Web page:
By Major James Everett, Head of the Assault Support Department at MAWTS-1
The world has never been more connected. Or more volatile. Conflict and unrest are a pandemic, rising amid a wave of nationalism, autocratic rulers, religious fanaticism, and dwindling economic opportunity.
The vast majority of us grew up in a Fleet Marine Force that understood and constantly trained to fight the insurgencies that ripened in these uncertain environments. And we’ve become quite proficient at it. However, over the past fifteen years, threat of another Great Power Competition has grown quietly in the background.
The first overt signal came in 2014 when Russia invaded, and subsequently annexed, the Crimean Peninsula in Ukraine, flexing its muscle in dramatic fashion for the first time since the collapse of the Soviet Union in 1991.
China has been less conspicuous, but its rise in influence poses the greater threat. Using its economy as a subtle national instrument of power, it has quietly expanded across the globe with symbiotic (if biased) relationships that allow it to leverage regional governments with the promise of economic support. Now, having been content to watch China’s rise and its concurrent development and maturation of a modern military, we are faced with a force of devastating potential.
This problem set is wildly different than anything that we, as planners and operators, have ever faced before.
So how do we, as Weapons and Tactics Instructors, prepare ourselves and our Squadrons for this fight?
With three techniques: brilliance in the basics, increased complexity of our tactical training, and an enhanced comfort with discomfort.
Brilliance in the Basics
This is an often-bandied phrase that sets great units apart from everyone else. It begins with scenario design, includes mentoring during the planning process, thorough briefing, purposeful execution, and detailed and constructive debriefing. Complacency is the enemy here. We, as instructors and leaders, cannot allow ourselves to be distracted from this process by our ground jobs—we must be all-in, all the time, and challenge everyone else in our unit to keep up. These fundamentals will ultimately be what lead us to success in the next conflict.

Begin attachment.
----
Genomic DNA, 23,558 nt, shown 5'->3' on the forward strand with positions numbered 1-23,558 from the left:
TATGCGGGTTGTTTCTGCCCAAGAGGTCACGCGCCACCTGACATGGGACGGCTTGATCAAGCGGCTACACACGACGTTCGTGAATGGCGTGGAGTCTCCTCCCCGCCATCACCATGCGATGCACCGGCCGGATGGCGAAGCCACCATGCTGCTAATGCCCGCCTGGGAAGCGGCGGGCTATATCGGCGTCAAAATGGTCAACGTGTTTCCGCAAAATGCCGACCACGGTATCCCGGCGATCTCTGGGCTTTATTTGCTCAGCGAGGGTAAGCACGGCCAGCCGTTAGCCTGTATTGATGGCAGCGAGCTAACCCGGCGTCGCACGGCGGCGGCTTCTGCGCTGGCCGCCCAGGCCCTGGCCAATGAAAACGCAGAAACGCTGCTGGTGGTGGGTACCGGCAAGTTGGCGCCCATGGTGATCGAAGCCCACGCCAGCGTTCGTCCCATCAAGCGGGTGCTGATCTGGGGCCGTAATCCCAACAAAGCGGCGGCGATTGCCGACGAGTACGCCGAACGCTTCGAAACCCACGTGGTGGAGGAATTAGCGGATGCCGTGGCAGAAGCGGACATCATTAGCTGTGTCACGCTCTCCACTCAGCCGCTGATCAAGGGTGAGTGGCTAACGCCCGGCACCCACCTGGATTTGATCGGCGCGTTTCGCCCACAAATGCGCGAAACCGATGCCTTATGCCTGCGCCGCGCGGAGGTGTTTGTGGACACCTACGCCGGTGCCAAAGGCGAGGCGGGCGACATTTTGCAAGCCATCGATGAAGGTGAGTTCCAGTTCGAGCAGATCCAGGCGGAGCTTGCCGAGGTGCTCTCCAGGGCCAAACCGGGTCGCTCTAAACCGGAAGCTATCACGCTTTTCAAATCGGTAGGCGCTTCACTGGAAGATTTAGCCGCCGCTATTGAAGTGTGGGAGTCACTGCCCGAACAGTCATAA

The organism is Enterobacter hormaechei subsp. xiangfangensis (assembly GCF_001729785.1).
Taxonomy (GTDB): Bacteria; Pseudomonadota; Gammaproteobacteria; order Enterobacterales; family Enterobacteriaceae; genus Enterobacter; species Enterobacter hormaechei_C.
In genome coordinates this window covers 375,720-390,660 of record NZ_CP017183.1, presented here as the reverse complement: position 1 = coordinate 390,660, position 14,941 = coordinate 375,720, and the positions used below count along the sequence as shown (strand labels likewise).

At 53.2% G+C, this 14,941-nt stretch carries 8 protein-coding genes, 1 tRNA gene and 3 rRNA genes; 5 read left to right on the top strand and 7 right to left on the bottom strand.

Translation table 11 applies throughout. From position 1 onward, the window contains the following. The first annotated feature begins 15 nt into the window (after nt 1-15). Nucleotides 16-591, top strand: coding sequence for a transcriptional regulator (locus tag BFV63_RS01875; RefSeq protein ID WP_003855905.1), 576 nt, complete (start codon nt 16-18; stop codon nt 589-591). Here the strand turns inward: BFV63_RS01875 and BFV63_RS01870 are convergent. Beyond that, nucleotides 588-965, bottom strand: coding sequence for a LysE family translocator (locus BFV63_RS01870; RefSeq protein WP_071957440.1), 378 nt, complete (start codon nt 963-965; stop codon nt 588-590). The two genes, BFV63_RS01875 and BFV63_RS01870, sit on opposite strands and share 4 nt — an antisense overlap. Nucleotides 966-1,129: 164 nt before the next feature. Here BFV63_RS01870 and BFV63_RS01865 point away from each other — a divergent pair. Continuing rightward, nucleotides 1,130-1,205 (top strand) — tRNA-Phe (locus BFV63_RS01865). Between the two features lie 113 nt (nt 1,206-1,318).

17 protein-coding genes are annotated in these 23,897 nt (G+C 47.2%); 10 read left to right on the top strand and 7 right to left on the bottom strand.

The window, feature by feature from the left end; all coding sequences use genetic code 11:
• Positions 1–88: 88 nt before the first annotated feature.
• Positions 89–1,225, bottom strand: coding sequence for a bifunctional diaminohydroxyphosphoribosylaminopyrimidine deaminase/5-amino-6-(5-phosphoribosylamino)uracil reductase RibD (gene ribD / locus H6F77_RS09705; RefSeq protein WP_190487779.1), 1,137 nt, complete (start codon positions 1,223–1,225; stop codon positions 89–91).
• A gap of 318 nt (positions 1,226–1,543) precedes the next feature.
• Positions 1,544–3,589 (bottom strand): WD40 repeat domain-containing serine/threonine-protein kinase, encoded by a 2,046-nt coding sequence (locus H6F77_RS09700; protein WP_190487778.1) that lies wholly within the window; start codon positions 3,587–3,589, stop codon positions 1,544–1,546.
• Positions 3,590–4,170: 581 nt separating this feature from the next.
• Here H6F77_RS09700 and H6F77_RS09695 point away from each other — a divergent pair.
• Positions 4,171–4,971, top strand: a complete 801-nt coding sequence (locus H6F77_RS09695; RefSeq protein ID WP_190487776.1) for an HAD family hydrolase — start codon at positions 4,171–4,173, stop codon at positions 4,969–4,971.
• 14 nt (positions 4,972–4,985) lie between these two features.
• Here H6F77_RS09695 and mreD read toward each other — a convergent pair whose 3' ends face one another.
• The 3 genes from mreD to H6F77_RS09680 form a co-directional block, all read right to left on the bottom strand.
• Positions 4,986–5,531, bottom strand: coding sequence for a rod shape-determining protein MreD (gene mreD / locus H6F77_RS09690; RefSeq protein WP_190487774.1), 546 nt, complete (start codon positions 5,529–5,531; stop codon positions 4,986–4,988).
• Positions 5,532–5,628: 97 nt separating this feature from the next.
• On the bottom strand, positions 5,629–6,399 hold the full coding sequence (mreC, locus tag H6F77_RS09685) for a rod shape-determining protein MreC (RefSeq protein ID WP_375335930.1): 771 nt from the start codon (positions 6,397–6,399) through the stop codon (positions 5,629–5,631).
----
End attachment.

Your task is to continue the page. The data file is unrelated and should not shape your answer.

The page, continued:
Increased Complexity of our Tactical Training
If we don’t increase the complexity of our tactical training, we will end up being very well prepared for the wrong fight. Over the past twelve months, the Fleet has made great strides in improving the quality of our scenarios: the integration of the MAG-29 S-2 shop with their squadrons has been particularly fruitful in this regard.
Here in Yuma, the Heavy Metal Division has leaned into the project with zeal….. Maj Zasadny Maj Charvet, and Maj Allen have worked diligently over the past four months to completely re-design the CH-53 WTI Specifics flight week into a Distributed Operations scenario that spans over 600 nautical miles and involves peer threat systems and realistic missions in a high-threat environment….
Enhanced Comfort with Discomfort
Finally, let’s get comfortable with discomfort. In June 2020, HMH-461 conducted a multi-day ADGR site that highlighted the utility, effectiveness, and resilience of the CH-53 and its aircrew. In the words of the XO, “Mongo” Horne: “It was awesome. . .but it was hot.”
This type of event is an outstanding example of a service that we can provide without any external support (the Ironhorse was, instead, providing support!). Their evolution mimics what we may be expected to do in the peer fight anywhere from INDOPACOM to Western Europe: depart the ship, land and ADGR, possibly RON, and meet the ship somewhere else all while minimizing emissions, possibly conducting HAAR, and remaining survivable within the enemy MEZ throughout.
Discomfort doesn’t just apply to the physical discomfort of the field either. It applies especially to us, the trainers, as we prepare to step outside of our comfort zones as we design training plans and scenarios.
Taking this uncomfortable step from the familiar COIN environment to the unfamiliar Peer Fight is essential in order to train ourselves and our Aircrew and to ensure that our Squadrons are ready to go forward and defend the Nation’s interests against any adversary in any place at any time.
Featured Photo: U.S. Marines with Company C, Battalion Landing Team, 1st Battalion, 4th Marine Regiment, 1st Marine Division, wait to board an MV-22B Osprey assigned to Marine Medium Tiltrotor Squadron (VMM) 166, Marine Aircraft Group 16, 3rd Marine Aircraft Wing, aboard the USS Essex (LHD 2), Oct. 23, 2017, during Exercise Dawn Blitz. Company C conducted an airfield seizure on San Clemente Island, California, as part of expeditionary advanced base operations training. Dawn Blitz 17 provides an opportunity to train Navy and Marine Corps counterparts in establishing scalable and agile expeditionary advanced bases capable of expanding littoral maneuver capabilities. (U.S. Marine Corps photo by Lance Cpl. Roderick Jacquote)
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